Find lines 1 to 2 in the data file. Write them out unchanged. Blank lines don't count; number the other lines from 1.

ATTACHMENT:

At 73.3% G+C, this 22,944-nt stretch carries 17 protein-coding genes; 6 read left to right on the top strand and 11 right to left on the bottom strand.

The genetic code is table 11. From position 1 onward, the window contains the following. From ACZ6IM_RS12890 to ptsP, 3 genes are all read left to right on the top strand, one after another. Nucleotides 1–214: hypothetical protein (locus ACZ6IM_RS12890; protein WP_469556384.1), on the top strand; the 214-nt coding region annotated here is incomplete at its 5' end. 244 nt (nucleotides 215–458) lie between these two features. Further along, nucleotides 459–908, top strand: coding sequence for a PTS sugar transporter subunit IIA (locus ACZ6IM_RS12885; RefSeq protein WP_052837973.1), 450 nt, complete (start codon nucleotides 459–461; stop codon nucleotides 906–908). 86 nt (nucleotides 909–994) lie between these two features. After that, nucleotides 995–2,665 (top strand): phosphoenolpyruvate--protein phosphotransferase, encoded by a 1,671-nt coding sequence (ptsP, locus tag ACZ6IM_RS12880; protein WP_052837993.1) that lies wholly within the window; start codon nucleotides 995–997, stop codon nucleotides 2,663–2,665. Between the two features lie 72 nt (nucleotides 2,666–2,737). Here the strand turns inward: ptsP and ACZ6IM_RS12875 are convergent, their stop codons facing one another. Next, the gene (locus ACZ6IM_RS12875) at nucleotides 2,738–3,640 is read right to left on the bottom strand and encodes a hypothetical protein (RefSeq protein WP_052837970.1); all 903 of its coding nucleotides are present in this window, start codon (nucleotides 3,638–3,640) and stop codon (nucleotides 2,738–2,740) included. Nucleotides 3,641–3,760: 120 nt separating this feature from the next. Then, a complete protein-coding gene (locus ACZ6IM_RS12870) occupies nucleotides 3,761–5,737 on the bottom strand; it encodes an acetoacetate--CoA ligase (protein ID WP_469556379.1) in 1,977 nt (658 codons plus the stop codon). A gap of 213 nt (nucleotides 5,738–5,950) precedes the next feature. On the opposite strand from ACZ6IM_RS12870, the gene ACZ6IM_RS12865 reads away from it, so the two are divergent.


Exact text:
At 73.3% G+C, this 22,944-nt stretch carries 17 protein-coding genes; 6 read left to right on the top strand and 11 right to left on the bottom strand.

The genetic code is table 11. From position 1 onward, the window contains the following. From ACZ6IM_RS12890 to ptsP, 3 genes are all read left to right on the top strand, one after another. Nucleotides 1–214: hypothetical protein (locus ACZ6IM_RS12890; protein WP_469556384.1), on the top strand; the 214-nt coding region annotated here is incomplete at its 5' end. 244 nt (nucleotides 215–458) lie between these two features. Further along, nucleotides 459–908, top strand: coding sequence for a PTS sugar transporter subunit IIA (locus ACZ6IM_RS12885; RefSeq protein WP_052837973.1), 450 nt, complete (start codon nucleotides 459–461; stop codon nucleotides 906–908). 86 nt (nucleotides 909–994) lie between these two features. After that, nucleotides 995–2,665 (top strand): phosphoenolpyruvate--protein phosphotransferase, encoded by a 1,671-nt coding sequence (ptsP, locus tag ACZ6IM_RS12880; protein WP_052837993.1) that lies wholly within the window; start codon nucleotides 995–997, stop codon nucleotides 2,663–2,665. Between the two features lie 72 nt (nucleotides 2,666–2,737). Here the strand turns inward: ptsP and ACZ6IM_RS12875 are convergent, their stop codons facing one another. Next, the gene (locus ACZ6IM_RS12875) at nucleotides 2,738–3,640 is read right to left on the bottom strand and encodes a hypothetical protein (RefSeq protein WP_052837970.1); all 903 of its coding nucleotides are present in this window, start codon (nucleotides 3,638–3,640) and stop codon (nucleotides 2,738–2,740) included. Nucleotides 3,641–3,760: 120 nt separating this feature from the next. Then, a complete protein-coding gene (locus ACZ6IM_RS12870) occupies nucleotides 3,761–5,737 on the bottom strand; it encodes an acetoacetate--CoA ligase (protein ID WP_469556379.1) in 1,977 nt (658 codons plus the stop codon). A gap of 213 nt (nucleotides 5,738–5,950) precedes the next feature. On the opposite strand from ACZ6IM_RS12870, the gene ACZ6IM_RS12865 reads away from it, so the two are divergent.